IT WAS a pleasure at the end of last week to see the Pantry Partnership finally installed in its new home in Victoria Park.

I first met Fiona Ollerhead when the organisation was just a dream.

It is wonderful to see it come to fruition and I salute the creative way she saw an opportunity to take food that was going to go to waste and, through the creative energy and skill of volunteers, turn it into nutritious and affordable meals for vulnerable people in the community.

The Pantry Partnership is a fantastic example of co-operation between business, volunteers and Salisbury City Council, which helped it to secure premises.

Of course, the Pantry Partnership’s operating model also helps to tackle waste locally – an aim dear to the hearts of many local people.

I am often challenged on what I am personally doing in Parliament to advance the government’s climate change agenda.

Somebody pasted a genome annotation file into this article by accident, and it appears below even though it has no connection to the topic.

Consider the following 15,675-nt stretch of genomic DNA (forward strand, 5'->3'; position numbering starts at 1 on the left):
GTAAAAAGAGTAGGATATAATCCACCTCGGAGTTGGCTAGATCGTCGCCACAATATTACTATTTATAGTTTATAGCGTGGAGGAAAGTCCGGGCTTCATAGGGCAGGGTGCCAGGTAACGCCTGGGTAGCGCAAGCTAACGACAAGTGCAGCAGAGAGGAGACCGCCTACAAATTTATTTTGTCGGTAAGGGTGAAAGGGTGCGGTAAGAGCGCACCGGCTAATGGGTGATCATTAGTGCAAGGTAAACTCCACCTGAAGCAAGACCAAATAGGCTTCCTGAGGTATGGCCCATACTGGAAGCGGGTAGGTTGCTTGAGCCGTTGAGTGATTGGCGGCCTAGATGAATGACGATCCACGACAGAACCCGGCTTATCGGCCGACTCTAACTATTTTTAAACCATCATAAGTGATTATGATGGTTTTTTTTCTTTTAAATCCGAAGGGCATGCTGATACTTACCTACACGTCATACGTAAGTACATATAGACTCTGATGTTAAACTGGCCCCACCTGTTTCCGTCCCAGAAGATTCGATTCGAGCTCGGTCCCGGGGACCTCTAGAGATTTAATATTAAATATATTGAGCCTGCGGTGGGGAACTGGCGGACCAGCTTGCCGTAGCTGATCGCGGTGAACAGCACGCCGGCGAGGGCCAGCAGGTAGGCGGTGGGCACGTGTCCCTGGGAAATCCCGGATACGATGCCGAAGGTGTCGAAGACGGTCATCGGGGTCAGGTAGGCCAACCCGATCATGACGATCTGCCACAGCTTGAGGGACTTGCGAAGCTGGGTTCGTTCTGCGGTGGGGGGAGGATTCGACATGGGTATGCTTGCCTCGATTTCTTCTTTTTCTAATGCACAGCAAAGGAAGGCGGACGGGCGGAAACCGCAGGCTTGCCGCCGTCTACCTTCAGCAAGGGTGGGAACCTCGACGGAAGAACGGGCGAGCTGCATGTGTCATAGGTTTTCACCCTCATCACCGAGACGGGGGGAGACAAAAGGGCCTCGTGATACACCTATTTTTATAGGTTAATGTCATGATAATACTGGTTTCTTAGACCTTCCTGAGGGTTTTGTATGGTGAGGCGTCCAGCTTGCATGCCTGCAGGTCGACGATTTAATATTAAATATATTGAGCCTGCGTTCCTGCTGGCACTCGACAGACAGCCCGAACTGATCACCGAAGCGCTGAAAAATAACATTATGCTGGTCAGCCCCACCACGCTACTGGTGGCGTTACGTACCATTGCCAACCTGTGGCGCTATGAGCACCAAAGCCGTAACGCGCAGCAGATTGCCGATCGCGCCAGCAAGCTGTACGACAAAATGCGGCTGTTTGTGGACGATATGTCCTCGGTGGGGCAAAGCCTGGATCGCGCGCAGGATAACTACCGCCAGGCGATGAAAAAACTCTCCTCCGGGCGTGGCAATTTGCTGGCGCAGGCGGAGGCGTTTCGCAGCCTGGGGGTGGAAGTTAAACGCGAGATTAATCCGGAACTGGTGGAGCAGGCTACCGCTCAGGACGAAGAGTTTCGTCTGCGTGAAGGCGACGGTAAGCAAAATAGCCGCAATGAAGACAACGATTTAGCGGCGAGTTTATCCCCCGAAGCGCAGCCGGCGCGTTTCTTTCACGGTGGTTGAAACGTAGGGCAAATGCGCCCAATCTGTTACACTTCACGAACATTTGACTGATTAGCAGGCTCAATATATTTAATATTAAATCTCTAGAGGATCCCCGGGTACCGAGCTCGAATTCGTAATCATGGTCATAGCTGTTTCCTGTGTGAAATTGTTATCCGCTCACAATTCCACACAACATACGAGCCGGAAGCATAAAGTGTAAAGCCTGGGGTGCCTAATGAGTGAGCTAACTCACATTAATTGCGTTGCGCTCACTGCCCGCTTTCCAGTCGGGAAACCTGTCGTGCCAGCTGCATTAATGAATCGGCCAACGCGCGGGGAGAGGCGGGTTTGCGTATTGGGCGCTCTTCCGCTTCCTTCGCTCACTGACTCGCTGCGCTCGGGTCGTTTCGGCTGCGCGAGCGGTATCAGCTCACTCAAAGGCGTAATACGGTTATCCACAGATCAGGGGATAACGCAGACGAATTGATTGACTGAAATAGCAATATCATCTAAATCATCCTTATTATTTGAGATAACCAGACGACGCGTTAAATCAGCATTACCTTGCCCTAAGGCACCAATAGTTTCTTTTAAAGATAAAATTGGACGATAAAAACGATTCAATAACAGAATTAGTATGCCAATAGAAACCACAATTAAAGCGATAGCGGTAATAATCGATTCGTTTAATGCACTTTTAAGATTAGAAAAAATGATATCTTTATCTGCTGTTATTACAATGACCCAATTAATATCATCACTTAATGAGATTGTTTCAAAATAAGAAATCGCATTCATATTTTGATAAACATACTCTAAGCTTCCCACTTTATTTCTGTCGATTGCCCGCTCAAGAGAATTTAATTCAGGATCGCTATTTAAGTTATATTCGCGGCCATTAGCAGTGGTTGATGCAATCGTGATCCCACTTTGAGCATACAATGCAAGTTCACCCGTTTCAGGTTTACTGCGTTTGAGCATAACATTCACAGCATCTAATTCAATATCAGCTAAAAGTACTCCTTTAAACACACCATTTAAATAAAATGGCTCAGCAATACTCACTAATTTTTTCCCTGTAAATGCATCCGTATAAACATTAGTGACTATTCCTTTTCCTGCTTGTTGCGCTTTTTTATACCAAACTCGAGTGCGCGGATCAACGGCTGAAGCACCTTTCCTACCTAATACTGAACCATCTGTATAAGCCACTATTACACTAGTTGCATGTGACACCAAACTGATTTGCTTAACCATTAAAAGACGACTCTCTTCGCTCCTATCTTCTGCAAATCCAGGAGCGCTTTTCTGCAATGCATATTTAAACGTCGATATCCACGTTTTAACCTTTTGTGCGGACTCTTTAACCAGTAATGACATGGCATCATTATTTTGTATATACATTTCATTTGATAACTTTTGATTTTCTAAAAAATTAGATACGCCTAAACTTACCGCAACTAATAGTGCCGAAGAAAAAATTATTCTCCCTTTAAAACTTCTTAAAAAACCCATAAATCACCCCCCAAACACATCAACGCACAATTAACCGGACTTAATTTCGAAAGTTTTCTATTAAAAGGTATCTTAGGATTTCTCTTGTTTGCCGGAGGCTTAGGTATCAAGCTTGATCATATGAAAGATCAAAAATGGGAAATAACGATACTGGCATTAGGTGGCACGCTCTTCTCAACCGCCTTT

I am pleased to report that I have spent much of this week working on Green Finance. As part of my remit as City Minister, I have been involved over the past year in promoting ways the City of London can continue to develop the skills and expertise to finance a low carbon economy.

Green investment also plays a key role in funding the development of technological advances in renewables that will ultimately mean that clean energy sources can meet more of our needs with greater efficiency and at ever more affordable prices.

The government will shortly be publishing its Green Finance Strategy. Combining economic growth with record carbon reductions amongst the G7 nations is the way forward and I consider it a vital part of my role to make sure the City of London can continue to lead the world in green finance.

At the time of writing, cabinet discussions are continuing about a way forward to deliver Brexit. This continues to be challenging proposition, given the parliamentary arithmetic. I realise that, for many people (me included!) , a conclusion cannot come soon enough.


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